Reference levels for methanol too low, says Vitter
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October 23, 2013
Reference levels for methanol too low, says Vitter

EPA’s final toxicological review of the noncancer effects of methanol on human health disappointed the Methanol Institute (MI) and also prompted a letter of disapproval from Senator David Vitter (R-LA), ranking member of the Senate Environment and Public Works Committee.  According to the MI and Vitter, the oral and inhalation reference doses included in the review are unnecessarily conservative and below the normal background levels of methanol to which people are exposed through diet.

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IRIS

The toxicological review of methanol is intended to support the Agency Integrated Risk Information System (IRIS), a program in which the EPA evaluates information on health effects that may result from exposure to environmental contaminants. EPA’s regulatory activities are heavily influenced by information in IRIS. 

But the Agency’s approach to IRIS toxicological reviews came under attack in recent years, particularly regarding its assessment of several high-profile chemicals, including hexavalent chromium and formaldehyde. 

The concerns led to a National Research Council (NRC) review of the IRIS program.  The findings were not complimentary.  Among other things, the NRC found an EPA pattern through a number of IRIS reviews of not following a consistent underlying conceptual framework and not providing sufficient documentation on methods and criteria for identifying evidence from epidemiologic and experimental studies.   In 2011, Congress included language in the 2012 Consolidated Appropriations Act, directing the EPA to incorporate NRC’s recommendations to improve the IRIS program.

Congress’s interest in IRIS is understandable given how IRIS reviews can result in regulatory actions that can restrict the use of chemicals that play a key role in the economy.  Methanol is a high production volume chemical with many commercial uses and is a basic building block for numerous chemicals.  Many methanol derivatives are used in the construction, housing, and automotive industries. Consumer products that contain methanol include varnishes, shellacs, paints, windshield washer fluid, antifreeze, adhesives, and deicers.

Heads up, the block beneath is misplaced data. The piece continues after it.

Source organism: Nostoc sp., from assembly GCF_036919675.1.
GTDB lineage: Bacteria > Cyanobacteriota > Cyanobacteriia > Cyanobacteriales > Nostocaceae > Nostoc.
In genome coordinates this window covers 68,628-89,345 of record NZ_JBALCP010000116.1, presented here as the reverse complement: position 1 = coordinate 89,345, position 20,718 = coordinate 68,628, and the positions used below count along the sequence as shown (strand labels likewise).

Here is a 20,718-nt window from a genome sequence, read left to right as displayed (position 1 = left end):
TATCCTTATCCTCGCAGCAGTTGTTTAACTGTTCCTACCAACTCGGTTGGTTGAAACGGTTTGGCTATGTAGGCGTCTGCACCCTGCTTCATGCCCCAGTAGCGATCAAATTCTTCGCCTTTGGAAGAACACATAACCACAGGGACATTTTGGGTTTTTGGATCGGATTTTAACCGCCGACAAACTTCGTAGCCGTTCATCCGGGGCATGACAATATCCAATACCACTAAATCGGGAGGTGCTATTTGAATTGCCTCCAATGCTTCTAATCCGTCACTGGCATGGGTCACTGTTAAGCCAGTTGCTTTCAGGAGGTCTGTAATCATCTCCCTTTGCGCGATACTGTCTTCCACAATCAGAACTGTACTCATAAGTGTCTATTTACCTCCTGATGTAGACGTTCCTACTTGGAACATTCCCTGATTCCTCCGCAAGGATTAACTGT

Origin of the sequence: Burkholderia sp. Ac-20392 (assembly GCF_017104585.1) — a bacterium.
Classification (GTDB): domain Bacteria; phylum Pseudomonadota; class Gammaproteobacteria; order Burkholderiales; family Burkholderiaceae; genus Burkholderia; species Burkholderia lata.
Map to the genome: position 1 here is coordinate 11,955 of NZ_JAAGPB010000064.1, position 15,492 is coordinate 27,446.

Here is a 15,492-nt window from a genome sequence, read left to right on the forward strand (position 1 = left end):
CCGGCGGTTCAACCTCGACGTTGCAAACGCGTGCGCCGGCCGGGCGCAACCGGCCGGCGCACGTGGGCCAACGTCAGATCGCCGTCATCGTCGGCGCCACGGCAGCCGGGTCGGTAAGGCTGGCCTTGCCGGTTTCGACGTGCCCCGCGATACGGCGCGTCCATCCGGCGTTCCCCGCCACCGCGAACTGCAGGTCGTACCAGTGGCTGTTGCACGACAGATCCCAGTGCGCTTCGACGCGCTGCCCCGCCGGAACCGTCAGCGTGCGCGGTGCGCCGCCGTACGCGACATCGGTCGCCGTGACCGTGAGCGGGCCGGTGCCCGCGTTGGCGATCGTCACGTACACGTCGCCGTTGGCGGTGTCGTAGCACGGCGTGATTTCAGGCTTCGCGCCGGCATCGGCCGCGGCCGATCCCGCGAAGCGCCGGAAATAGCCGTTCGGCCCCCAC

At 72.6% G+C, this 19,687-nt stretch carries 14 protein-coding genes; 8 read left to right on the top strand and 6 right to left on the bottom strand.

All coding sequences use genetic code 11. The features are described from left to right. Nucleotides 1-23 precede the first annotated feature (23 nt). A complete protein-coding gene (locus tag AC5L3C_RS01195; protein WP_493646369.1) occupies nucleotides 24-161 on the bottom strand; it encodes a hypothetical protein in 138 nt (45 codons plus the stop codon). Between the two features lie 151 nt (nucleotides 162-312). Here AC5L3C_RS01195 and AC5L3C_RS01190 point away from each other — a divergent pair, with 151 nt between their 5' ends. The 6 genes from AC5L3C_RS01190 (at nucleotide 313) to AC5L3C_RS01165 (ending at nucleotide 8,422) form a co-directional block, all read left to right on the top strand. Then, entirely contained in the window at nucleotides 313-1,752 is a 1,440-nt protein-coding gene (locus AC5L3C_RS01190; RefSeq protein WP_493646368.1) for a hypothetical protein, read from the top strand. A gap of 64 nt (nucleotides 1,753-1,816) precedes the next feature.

Reference dose and concentration

According to EPA’s review, laboratory animals exposed to methanol developed several abnormalities, including skeleton malformations and reduced brain weight.  After making animal-to-human extrapolations, the Agency arrived at two reference numbers for methanol; that is, estimates of the daily exposure to methanol that can occur and not result in a deleterious effect for the human population, including sensitive subgroups, over a lifetime. 

  • For ingestion, the review identified a reference dose (RfD) of 2 mg/kg body weight (bw)-day. 
  • For inhalation, the review identified a reference concentration (RfC) of 20 mg/m3. 

Both the RfC and RfD were considerably higher than those included in a 2011 draft, wherein the EPA proposed an RfD of 0.4 mg/kg bw-day and an RfC of 2 mg/m3. 

Background levels

But the change appeased neither Vitter nor the MI.

  “The assessment employs dubious rhetorical arguments such as referring to ‘unquantifiable effects of uncertain adversity’ to justify its rejection of suggested higher ‘safe’ exposure levels,” writes Vitter.  “Further, the assessment fails to address a fundamental criticism that external exposures at the oral reference dose and inhalation reference concentration result in methanol levels in humans that are well within normal background levels from dietary exposures.”  

The MI expressed the same concern and added that the EPA used “overly conservative ‘uncertainty factors’ that effectively double-counted deficiencies in the literature.”

EPA’s September 2013 toxicological review of methanol

Senator Vitter’s letter

MI’s comment

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